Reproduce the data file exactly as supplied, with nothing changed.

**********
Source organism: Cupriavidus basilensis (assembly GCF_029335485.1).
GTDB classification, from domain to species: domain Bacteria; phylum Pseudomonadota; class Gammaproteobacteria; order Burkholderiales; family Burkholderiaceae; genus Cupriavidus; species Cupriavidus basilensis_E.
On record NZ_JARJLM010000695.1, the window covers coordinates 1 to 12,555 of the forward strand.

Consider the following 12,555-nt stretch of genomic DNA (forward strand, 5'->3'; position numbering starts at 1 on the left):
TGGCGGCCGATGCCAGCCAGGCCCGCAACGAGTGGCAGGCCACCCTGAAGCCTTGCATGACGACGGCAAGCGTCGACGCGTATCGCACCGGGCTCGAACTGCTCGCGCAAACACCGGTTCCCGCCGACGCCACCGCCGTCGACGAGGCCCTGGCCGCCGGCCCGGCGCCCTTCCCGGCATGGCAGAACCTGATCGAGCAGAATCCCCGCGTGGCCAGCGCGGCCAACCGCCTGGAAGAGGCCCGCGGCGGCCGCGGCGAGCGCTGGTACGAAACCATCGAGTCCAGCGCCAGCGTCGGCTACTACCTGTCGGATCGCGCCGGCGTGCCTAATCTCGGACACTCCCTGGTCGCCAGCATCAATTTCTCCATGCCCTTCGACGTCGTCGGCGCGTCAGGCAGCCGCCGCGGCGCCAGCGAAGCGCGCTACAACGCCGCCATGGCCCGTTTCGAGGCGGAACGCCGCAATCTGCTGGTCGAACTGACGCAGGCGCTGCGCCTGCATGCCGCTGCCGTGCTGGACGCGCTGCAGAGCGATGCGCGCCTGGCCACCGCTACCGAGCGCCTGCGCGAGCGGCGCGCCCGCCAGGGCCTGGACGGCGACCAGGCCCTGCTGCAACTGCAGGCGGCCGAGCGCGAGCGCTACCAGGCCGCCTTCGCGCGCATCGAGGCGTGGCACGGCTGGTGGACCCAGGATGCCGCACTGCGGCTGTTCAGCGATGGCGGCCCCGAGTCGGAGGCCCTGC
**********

Source organism: Cupriavidus basilensis (assembly GCF_029335485.1).
GTDB classification, from domain to species: domain Bacteria; phylum Pseudomonadota; class Gammaproteobacteria; order Burkholderiales; family Burkholderiaceae; genus Cupriavidus; species Cupriavidus basilensis_E.
On record NZ_JARJLM010000695.1, the window covers coordinates 1 to 12,555 of the forward strand.

Consider the following 12,555-nt stretch of genomic DNA (forward strand, 5'->3'; position numbering starts at 1 on the left):
TGGCGGCCGATGCCAGCCAGGCCCGCAACGAGTGGCAGGCCACCCTGAAGCCTTGCATGACGACGGCAAGCGTCGACGCGTATCGCACCGGGCTCGAACTGCTCGCGCAAACACCGGTTCCCGCCGACGCCACCGCCGTCGACGAGGCCCTGGCCGCCGGCCCGGCGCCCTTCCCGGCATGGCAGAACCTGATCGAGCAGAATCCCCGCGTGGCCAGCGCGGCCAACCGCCTGGAAGAGGCCCGCGGCGGCCGCGGCGAGCGCTGGTACGAAACCATCGAGTCCAGCGCCAGCGTCGGCTACTACCTGTCGGATCGCGCCGGCGTGCCTAATCTCGGACACTCCCTGGTCGCCAGCATCAATTTCTCCATGCCCTTCGACGTCGTCGGCGCGTCAGGCAGCCGCCGCGGCGCCAGCGAAGCGCGCTACAACGCCGCCATGGCCCGTTTCGAGGCGGAACGCCGCAATCTGCTGGTCGAACTGACGCAGGCGCTGCGCCTGCATGCCGCTGCCGTGCTGGACGCGCTGCAGAGCGATGCGCGCCTGGCCACCGCTACCGAGCGCCTGCGCGAGCGGCGCGCCCGCCAGGGCCTGGACGGCGACCAGGCCCTGCTGCAACTGCAGGCGGCCGAGCGCGAGCGCTACCAGGCCGCCTTCGCGCGCATCGAGGCGTGGCACGGCTGGTGGACCCAGGATGCCGCACTGCGGCTGTTCAGCGATGGCGGCCCCGAGTCGGAGGCCCTGC